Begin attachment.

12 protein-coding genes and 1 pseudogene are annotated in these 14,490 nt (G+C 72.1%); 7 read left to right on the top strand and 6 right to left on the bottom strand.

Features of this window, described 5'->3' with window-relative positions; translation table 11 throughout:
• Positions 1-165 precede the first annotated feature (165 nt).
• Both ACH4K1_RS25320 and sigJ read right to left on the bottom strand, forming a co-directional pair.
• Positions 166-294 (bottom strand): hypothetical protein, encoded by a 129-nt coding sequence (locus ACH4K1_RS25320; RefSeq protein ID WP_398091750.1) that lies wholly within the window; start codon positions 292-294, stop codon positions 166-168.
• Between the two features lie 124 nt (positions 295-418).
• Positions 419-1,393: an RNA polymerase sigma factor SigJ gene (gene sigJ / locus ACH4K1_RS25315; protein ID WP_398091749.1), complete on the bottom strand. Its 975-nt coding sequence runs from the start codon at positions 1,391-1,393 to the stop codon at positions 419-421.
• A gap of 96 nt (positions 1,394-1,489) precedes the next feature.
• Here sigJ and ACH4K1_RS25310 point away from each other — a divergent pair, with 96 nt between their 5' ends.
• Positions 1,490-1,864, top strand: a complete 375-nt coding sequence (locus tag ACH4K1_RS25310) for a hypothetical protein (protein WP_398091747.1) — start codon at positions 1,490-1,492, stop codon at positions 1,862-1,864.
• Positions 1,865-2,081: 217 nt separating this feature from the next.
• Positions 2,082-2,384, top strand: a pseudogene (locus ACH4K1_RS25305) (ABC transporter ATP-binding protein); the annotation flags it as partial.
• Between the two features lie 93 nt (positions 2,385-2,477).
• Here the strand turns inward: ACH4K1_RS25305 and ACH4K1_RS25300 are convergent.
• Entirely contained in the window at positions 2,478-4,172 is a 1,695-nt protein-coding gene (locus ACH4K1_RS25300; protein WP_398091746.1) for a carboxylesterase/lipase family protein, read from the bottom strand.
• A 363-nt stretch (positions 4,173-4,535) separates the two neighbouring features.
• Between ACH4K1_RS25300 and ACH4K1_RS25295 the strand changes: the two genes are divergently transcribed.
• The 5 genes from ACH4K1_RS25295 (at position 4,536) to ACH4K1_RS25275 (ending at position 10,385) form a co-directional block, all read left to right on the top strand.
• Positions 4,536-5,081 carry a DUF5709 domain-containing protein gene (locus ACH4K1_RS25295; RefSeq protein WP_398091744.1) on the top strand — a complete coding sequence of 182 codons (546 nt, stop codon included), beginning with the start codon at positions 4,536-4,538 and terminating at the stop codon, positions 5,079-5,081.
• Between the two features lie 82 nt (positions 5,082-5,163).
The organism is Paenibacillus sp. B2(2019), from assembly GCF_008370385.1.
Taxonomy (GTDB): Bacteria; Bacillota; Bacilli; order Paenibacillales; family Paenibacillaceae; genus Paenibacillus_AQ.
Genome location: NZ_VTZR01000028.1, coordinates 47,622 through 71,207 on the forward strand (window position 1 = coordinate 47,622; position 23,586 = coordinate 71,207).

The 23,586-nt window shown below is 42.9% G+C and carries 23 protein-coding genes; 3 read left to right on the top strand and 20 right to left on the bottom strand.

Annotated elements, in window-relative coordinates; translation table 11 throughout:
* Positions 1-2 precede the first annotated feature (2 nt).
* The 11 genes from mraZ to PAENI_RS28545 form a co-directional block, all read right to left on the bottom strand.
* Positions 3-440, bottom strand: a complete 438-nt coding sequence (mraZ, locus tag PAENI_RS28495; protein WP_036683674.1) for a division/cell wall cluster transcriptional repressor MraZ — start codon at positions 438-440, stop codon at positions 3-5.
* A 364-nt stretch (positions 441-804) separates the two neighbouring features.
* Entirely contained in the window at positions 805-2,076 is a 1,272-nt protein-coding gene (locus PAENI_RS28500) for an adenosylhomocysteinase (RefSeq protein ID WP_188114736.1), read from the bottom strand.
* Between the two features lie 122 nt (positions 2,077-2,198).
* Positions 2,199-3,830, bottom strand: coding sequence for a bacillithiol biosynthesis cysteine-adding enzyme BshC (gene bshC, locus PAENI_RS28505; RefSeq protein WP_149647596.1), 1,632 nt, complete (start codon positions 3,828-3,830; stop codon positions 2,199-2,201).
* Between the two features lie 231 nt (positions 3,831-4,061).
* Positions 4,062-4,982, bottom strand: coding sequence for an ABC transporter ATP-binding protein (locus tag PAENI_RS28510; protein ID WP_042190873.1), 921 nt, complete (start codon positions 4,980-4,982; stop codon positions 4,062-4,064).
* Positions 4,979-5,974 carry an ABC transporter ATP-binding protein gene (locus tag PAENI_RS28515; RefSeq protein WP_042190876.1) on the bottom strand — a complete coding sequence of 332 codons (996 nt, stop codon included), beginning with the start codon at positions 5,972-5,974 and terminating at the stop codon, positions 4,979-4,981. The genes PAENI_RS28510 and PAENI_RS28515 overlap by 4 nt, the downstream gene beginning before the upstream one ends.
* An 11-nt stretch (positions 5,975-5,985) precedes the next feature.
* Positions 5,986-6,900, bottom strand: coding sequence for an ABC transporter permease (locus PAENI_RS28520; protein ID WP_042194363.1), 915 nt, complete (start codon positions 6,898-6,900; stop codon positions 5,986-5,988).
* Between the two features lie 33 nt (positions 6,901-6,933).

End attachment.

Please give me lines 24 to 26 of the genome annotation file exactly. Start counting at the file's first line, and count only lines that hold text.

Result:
The 23,586-nt window shown below is 42.9% G+C and carries 23 protein-coding genes; 3 read left to right on the top strand and 20 right to left on the bottom strand.

Annotated elements, in window-relative coordinates; translation table 11 throughout:
* Positions 1-2 precede the first annotated feature (2 nt).